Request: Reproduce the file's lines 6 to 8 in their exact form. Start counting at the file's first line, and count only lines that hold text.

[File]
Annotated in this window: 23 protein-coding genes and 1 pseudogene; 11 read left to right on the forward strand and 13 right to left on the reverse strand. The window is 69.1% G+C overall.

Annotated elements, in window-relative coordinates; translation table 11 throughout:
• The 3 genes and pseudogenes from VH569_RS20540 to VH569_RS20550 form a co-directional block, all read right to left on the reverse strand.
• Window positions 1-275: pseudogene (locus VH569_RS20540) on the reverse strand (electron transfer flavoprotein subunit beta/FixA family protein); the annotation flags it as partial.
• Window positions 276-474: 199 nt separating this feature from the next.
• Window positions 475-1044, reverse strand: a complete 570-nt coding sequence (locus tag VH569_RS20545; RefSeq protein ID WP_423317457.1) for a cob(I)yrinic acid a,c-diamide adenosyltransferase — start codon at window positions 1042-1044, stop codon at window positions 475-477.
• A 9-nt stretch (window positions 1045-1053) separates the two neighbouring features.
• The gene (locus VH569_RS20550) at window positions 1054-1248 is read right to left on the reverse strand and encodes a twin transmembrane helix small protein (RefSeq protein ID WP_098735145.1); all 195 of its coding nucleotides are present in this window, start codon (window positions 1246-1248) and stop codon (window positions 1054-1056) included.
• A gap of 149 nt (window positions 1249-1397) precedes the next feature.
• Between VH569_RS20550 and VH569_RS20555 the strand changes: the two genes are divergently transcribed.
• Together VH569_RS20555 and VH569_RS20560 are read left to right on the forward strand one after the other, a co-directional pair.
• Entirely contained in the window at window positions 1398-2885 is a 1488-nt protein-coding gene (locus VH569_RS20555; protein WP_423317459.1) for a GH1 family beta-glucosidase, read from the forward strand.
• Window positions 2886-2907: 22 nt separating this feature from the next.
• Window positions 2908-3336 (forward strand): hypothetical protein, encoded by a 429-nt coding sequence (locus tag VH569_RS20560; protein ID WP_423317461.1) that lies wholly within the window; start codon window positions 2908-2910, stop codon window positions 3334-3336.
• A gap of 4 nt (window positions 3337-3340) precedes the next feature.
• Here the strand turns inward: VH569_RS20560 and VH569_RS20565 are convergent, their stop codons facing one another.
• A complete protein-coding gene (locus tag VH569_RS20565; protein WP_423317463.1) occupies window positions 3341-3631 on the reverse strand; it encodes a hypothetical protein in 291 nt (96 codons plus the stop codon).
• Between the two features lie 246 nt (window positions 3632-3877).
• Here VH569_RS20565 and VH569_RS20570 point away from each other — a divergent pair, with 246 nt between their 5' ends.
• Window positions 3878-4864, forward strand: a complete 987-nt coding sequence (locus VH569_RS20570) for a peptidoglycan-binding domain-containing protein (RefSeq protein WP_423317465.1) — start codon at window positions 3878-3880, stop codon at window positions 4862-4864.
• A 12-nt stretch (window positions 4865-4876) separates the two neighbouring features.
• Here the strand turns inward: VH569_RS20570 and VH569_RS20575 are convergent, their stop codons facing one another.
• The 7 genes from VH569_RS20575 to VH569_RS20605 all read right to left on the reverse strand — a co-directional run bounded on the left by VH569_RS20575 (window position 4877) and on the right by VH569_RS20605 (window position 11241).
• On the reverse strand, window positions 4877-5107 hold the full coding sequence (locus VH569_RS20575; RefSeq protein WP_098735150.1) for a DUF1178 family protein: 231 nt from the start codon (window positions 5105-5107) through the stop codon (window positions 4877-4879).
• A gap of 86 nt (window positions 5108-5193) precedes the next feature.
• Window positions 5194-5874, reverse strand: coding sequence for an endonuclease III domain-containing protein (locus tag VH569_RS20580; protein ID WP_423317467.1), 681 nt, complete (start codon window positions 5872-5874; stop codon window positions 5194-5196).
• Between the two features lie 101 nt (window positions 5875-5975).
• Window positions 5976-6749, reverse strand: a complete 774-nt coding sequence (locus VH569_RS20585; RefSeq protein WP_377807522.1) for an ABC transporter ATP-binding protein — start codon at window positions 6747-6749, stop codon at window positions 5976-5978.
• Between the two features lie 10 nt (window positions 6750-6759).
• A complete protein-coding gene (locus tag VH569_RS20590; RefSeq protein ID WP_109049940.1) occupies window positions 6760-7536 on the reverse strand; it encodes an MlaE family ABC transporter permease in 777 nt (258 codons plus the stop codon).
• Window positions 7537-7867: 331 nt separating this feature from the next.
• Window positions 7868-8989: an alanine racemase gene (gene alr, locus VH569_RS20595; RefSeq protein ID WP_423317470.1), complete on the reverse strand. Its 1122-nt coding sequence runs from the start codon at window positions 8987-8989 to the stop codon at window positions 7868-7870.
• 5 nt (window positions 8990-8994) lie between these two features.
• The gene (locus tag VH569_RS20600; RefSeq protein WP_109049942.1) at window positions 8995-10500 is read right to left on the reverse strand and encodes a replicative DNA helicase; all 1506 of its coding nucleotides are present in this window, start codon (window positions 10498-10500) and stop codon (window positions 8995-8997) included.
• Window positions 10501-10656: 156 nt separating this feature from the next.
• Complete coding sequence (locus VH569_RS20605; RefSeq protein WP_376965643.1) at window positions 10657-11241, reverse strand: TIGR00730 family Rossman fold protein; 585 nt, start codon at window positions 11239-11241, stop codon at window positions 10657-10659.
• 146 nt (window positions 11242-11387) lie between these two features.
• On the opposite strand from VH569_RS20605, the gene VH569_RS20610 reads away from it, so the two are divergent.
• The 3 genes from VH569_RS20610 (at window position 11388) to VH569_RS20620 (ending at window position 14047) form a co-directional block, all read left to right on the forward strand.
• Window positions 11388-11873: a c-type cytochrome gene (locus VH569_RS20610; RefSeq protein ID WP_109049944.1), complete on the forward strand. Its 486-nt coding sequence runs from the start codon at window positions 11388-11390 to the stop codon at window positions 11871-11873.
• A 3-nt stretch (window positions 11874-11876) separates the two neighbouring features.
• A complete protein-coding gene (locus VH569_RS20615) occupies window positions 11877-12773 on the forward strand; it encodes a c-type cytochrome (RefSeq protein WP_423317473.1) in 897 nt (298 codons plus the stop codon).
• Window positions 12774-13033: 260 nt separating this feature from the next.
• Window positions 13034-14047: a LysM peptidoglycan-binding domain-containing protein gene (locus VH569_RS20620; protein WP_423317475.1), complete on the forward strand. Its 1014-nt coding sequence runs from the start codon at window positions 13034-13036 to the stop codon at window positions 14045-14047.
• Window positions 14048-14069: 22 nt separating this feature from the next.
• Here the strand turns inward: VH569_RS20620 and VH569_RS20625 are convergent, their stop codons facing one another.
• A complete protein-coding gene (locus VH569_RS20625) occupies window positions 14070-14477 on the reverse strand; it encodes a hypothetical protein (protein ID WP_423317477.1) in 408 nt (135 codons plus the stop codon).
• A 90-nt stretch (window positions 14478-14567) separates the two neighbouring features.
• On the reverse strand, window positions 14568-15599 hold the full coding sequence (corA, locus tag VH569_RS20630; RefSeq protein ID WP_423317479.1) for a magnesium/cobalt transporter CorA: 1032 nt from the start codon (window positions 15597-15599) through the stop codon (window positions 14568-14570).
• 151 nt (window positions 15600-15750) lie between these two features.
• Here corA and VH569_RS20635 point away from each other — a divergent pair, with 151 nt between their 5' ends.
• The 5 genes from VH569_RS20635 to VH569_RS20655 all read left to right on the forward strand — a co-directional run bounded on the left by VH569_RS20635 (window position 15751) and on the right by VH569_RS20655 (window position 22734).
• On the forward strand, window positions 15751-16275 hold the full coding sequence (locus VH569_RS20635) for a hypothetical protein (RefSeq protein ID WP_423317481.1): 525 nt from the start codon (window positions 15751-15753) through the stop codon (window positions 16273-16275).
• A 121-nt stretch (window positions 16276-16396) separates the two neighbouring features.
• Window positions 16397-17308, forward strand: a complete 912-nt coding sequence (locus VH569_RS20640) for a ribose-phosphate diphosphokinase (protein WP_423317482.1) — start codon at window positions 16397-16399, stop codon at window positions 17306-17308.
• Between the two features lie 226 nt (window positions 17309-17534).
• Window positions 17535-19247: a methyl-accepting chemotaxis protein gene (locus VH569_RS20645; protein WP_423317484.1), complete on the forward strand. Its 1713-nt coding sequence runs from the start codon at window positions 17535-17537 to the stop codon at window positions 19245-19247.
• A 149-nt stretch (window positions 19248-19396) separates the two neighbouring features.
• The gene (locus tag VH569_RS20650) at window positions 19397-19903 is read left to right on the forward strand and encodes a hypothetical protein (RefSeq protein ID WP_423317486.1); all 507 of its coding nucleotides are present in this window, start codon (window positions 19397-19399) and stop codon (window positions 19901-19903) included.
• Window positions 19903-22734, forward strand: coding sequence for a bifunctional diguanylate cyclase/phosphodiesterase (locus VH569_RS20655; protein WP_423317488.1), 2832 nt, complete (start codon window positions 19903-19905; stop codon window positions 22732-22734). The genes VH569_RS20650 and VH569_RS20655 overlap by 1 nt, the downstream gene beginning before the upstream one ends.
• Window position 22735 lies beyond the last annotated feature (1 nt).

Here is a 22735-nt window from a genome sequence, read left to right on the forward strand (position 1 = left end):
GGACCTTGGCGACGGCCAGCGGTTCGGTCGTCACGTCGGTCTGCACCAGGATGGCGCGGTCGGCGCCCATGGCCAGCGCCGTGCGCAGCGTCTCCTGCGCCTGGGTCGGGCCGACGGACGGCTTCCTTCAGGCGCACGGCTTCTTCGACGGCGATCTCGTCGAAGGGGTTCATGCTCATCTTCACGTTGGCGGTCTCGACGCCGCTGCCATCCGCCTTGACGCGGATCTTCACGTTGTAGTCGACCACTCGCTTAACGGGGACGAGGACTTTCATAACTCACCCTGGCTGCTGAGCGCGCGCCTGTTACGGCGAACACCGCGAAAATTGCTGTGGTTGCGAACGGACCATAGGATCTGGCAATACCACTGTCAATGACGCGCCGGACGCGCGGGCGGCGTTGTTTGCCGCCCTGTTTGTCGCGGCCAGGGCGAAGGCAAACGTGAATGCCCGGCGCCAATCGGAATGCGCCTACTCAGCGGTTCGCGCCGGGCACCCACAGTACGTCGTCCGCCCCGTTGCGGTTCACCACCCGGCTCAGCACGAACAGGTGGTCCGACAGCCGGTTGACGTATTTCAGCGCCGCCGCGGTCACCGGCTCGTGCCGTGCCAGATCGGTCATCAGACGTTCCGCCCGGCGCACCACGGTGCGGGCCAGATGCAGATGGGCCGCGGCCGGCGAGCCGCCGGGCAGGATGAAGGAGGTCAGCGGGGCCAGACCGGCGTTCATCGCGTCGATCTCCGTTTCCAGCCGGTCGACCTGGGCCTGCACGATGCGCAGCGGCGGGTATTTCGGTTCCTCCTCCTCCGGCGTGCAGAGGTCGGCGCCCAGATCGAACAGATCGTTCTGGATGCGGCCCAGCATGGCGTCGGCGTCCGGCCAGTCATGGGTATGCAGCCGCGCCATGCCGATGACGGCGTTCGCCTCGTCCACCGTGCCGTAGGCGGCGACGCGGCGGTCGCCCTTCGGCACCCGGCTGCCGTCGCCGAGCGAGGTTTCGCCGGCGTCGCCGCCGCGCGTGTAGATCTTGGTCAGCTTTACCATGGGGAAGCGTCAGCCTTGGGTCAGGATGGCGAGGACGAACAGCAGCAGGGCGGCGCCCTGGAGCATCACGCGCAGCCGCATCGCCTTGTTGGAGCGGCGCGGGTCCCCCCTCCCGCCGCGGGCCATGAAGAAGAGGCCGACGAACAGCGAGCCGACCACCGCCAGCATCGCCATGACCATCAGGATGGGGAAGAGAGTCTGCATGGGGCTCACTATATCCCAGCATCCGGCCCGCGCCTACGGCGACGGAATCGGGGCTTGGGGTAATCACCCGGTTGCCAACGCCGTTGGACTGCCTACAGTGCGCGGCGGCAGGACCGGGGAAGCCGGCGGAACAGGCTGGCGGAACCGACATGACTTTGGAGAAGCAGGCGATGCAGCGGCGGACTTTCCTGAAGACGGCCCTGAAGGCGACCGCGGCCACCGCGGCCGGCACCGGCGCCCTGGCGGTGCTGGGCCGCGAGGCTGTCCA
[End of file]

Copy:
• Window positions 475-1044, reverse strand: a complete 570-nt coding sequence (locus tag VH569_RS20545; RefSeq protein ID WP_423317457.1) for a cob(I)yrinic acid a,c-diamide adenosyltransferase — start codon at window positions 1042-1044, stop codon at window positions 475-477.
• A 9-nt stretch (window positions 1045-1053) separates the two neighbouring features.
• The gene (locus VH569_RS20550) at window positions 1054-1248 is read right to left on the reverse strand and encodes a twin transmembrane helix small protein (RefSeq protein ID WP_098735145.1); all 195 of its coding nucleotides are present in this window, start codon (window positions 1246-1248) and stop codon (window positions 1054-1056) included.